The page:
Oct 1, 2009 (CIDRAP News) – The first 600,000 doses of pandemic H1N1 vaccine—all of them the nasal-spray formulation—are on their way to 25 states and major cities and should arrive by Tuesday, Oct 6, matching earlier predictions, federal health officials said today.
"We are transitioning from the planning to the implementation phase" of the H1N1 vaccination effort, Dr. Anne Schuchat of the Centers for Disease Control and Prevention (CDC) said at a news briefing.
States and large cities began placing orders for vaccine yesterday, said Schuchat, who is director of the CDC's National Center for Immunization and Respiratory Diseases. She didn't name the states or cities, but urban areas that work directly with the CDC program are Washington, New York, Chicago, and Los Angeles County.
"Vaccine ordered yesterday should be arriving out to the sites by Tuesday," she said. "We're really pleased that this is starting, and it's earlier than we were planning."
In response to a question about when the doses will become available, Schuchat said, "There's a good chance they'll be available later next week in a lot of the sites."
CDC officials have been predicting that the earliest doses would reach providers in early October. CDC Director Thomas Frieden said last week that the first doses could reach providers as early as Oct 6.
Schuchat said that—as predicted previously—all of the earliest doses will be the live-virus nasal-spray vaccine, which is made by MedImmune. Like the company's seasonal vaccine, FluMist, it is approved for healthy people aged 2 through 49 years, but not for pregnant women or people with chronic conditions that raise their risk for flu complications.
"We believe a lot of the states will be directing those early doses to healthcare workers," Schuchat said. "There's a bit of a myth out there that the workers shouldn't get the live vaccine, but that's a myth. Most healthcare workers who are under 50 and don't have those chronic conditions can receive the nasal spray."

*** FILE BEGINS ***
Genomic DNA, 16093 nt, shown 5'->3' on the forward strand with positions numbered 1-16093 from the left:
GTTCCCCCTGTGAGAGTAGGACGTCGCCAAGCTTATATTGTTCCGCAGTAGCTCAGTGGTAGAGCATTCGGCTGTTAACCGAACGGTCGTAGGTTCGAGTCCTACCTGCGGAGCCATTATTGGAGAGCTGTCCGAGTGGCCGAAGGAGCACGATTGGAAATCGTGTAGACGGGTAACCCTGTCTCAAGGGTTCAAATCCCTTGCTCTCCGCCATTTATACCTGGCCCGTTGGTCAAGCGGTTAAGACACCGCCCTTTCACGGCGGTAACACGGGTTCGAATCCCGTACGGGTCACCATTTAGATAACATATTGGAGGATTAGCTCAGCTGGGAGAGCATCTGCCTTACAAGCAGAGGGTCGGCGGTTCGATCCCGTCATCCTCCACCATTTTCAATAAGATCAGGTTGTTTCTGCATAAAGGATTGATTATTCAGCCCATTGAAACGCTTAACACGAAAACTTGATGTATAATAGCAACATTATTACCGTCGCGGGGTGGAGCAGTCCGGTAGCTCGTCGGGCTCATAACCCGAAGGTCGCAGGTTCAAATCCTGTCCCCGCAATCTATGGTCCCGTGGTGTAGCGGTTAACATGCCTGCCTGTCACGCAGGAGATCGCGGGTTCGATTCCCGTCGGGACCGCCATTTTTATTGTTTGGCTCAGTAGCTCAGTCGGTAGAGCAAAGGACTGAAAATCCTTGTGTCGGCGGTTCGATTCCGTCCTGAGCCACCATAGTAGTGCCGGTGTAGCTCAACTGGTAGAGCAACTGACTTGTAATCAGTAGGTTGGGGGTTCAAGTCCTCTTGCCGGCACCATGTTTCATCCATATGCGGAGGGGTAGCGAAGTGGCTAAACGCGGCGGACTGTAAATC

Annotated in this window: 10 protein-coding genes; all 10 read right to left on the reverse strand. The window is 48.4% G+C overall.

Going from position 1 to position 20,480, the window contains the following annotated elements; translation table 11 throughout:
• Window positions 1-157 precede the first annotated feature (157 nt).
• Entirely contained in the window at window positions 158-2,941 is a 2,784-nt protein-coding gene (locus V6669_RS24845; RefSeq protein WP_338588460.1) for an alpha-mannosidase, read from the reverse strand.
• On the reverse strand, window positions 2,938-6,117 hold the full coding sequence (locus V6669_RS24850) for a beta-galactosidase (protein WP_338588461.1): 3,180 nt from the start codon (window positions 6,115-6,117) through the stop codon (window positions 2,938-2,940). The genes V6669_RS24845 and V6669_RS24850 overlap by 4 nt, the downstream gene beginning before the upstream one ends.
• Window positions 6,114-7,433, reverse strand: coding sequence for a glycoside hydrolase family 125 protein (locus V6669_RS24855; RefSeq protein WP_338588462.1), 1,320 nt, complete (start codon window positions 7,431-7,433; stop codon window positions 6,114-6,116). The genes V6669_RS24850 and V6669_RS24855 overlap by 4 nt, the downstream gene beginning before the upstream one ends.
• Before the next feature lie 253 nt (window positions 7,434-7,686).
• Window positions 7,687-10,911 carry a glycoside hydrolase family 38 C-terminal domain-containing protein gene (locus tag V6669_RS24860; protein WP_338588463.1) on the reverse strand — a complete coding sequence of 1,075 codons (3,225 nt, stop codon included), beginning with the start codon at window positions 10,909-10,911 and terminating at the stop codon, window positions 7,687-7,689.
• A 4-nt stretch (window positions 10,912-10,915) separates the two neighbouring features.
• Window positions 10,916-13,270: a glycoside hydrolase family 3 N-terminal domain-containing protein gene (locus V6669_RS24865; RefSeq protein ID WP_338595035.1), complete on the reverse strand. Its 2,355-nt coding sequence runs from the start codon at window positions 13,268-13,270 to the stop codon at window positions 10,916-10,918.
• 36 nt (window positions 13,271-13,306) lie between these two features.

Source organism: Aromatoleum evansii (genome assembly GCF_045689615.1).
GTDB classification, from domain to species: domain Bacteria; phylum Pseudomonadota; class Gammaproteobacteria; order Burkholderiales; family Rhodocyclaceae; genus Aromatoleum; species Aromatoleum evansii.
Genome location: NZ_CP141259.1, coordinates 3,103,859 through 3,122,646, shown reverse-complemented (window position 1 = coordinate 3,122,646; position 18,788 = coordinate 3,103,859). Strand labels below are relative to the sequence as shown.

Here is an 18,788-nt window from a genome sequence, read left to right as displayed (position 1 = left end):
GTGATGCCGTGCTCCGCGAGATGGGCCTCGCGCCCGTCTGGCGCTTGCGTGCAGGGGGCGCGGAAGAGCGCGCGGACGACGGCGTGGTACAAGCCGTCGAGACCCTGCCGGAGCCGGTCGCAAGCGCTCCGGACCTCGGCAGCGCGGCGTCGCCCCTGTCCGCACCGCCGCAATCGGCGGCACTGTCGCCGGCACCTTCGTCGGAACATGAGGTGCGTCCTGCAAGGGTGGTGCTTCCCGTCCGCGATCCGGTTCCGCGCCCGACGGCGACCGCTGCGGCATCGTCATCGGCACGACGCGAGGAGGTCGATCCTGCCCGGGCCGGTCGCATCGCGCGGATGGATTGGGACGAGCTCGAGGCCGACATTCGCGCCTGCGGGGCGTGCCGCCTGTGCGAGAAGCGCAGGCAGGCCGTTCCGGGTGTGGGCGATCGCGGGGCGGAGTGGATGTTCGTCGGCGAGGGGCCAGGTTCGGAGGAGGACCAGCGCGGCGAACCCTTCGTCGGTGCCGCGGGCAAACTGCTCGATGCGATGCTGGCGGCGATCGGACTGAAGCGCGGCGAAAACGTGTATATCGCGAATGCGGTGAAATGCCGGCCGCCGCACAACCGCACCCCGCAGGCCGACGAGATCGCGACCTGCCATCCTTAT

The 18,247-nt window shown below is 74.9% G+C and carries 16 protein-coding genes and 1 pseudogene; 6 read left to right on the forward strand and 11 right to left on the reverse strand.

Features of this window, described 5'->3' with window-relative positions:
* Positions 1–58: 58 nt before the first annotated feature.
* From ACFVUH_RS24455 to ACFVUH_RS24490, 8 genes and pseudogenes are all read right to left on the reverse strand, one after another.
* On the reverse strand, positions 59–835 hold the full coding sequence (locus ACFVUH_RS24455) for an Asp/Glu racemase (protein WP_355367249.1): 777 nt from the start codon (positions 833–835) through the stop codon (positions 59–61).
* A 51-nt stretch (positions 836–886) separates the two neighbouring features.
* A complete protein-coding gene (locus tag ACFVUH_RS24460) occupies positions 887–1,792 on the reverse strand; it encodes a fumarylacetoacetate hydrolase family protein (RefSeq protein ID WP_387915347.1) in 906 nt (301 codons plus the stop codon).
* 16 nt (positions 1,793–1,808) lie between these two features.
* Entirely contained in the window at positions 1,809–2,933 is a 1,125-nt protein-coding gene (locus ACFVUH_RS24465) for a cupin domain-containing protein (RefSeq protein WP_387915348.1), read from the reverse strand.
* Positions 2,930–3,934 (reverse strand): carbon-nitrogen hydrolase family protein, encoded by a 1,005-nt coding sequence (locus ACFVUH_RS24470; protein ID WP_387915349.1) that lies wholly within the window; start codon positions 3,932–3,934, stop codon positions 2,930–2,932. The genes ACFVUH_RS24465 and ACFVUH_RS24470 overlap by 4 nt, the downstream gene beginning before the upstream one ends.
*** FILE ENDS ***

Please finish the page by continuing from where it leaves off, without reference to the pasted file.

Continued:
She said the CDC plans to release information each Friday on how much vaccine was available for ordering and how much was shipped to each of the states and large cities, as of the preceding Wednesday.
The CDC has contracted with McKesson Corp. to distribute the vaccine doses to vaccination sites designated by state health departments. McKesson also distributes vaccines in the CDC's Vaccines for Children program.
Schuchat cautioned that the vaccination drive will face some bumps in the road. "At the beginning we'll have a bit of a slow start. But we've ordered enough [vaccine] so everyone who wants to be vaccinated can be."
HHS releases children's Tamiflu to states
In other comments, Schuchat said Health and Human Services Secretary Kathleen Sebelius has released 300,000 pediatric doses of the antiviral drug Tamiflu (oseltamivir) from the national stockpile for distribution to states that may need it.
"Basically each state that needs their proportion of that supply will receive this Tamiflu over the next week," she said.
The CDC said earlier this week that Tamiflu for children could run short as the flu spreads and advised that pharmacists may need to formulate the medication, sold as a liquid, on site by mixing the adult formulation with other ingredients.
"Some of the liquid formulation will have an expiration date that may have passed, but the FDA [Food and Drug Administration] has extended the expiration date of those courses after careful testing," Schuchat said today.
She reported that Texas and Colorado have already requested and received allocations of the liquid antiviral, getting 22,000 and 4,600 doses, respectively.
Death toll in pregnant women rises
On another topic, Schuchat updated the CDC's numbers on H1N1 complications in pregnant women. As of late August, 100 pregnant women in the United States had required intensive hospital care for H1N1 and 28 had died, she said.
On a conference call with clinicians earlier this week, CDC officials said that about 5% of H1N1 deaths have been in pregnant women, though they make up only about 1% of the population. As of Aug 20, 24 of the 484 deaths in the country involved pregnant women, officials said.
"The H1N1 influenza in pregnant women has really been striking," Schuchat said today. CDC obstetricians have been talking to "doctors around the country who have never seen this kind of thing before."
She added that the CDC has not previously tracked seasonal flu complications in pregnant women, so it's not entirely clear if complications are actually much more common with the new virus or if it just seems that way because of increased surveillance.
Sep 18 CIDRAP News story "CDC says 3.4 million doses of H1N1 vaccine to ship in early October"